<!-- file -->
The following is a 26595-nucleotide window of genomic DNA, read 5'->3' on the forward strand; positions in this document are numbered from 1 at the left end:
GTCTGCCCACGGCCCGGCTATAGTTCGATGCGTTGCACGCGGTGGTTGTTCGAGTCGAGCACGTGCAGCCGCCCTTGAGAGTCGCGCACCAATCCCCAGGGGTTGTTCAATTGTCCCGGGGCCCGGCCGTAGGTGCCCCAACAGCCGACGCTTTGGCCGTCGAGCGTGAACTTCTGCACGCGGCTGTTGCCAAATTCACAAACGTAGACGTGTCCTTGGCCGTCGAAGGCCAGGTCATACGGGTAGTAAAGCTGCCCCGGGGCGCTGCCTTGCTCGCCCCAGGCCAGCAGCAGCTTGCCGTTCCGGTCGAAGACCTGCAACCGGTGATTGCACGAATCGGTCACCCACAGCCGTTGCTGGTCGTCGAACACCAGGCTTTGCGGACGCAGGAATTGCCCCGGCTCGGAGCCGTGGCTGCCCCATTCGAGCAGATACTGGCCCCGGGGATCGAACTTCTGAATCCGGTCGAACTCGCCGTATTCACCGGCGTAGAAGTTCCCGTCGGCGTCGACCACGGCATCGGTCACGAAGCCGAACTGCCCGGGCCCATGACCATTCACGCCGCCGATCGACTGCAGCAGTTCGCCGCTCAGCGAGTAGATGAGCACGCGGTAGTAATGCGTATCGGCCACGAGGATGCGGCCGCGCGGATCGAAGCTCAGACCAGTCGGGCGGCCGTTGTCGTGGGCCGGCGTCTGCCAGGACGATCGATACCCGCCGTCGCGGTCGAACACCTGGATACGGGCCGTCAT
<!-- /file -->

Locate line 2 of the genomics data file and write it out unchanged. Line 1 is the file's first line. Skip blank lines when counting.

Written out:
GTCTGCCCACGGCCCGGCTATAGTTCGATGCGTTGCACGCGGTGGTTGTTCGAGTCGAGCACGTGCAGCCGCCCTTGAGAGTCGCGCACCAATCCCCAGGGGTTGTTCAATTGTCCCGGGGCCCGGCCGTAGGTGCCCCAACAGCCGACGCTTTGGCCGTCGAGCGTGAACTTCTGCACGCGGCTGTTGCCAAATTCACAAACGTAGACGTGTCCTTGGCCGTCGAAGGCCAGGTCATACGGGTAGTAAAGCTGCCCCGGGGCGCTGCCTTGCTCGCCCCAGGCCAGCAGCAGCTTGCCGTTCCGGTCGAAGACCTGCAACCGGTGATTGCACGAATCGGTCACCCACAGCCGTTGCTGGTCGTCGAACACCAGGCTTTGCGGACGCAGGAATTGCCCCGGCTCGGAGCCGTGGCTGCCCCATTCGAGCAGATACTGGCCCCGGGGATCGAACTTCTGAATCCGGTCGAACTCGCCGTATTCACCGGCGTAGAAGTTCCCGTCGGCGTCGACCACGGCATCGGTCACGAAGCCGAACTGCCCGGGCCCATGACCATTCACGCCGCCGATCGACTGCAGCAGTTCGCCGCTCAGCGAGTAGATGAGCACGCGGTAGTAATGCGTATCGGCCACGAGGATGCGGCCGCGCGGATCGAAGCTCAGACCAGTCGGGCGGCCGTTGTCGTGGGCCGGCGTCTGCCAGGACGATCGATACCCGCCGTCGCGGTCGAACACCTGGATACGGGCCGTCAT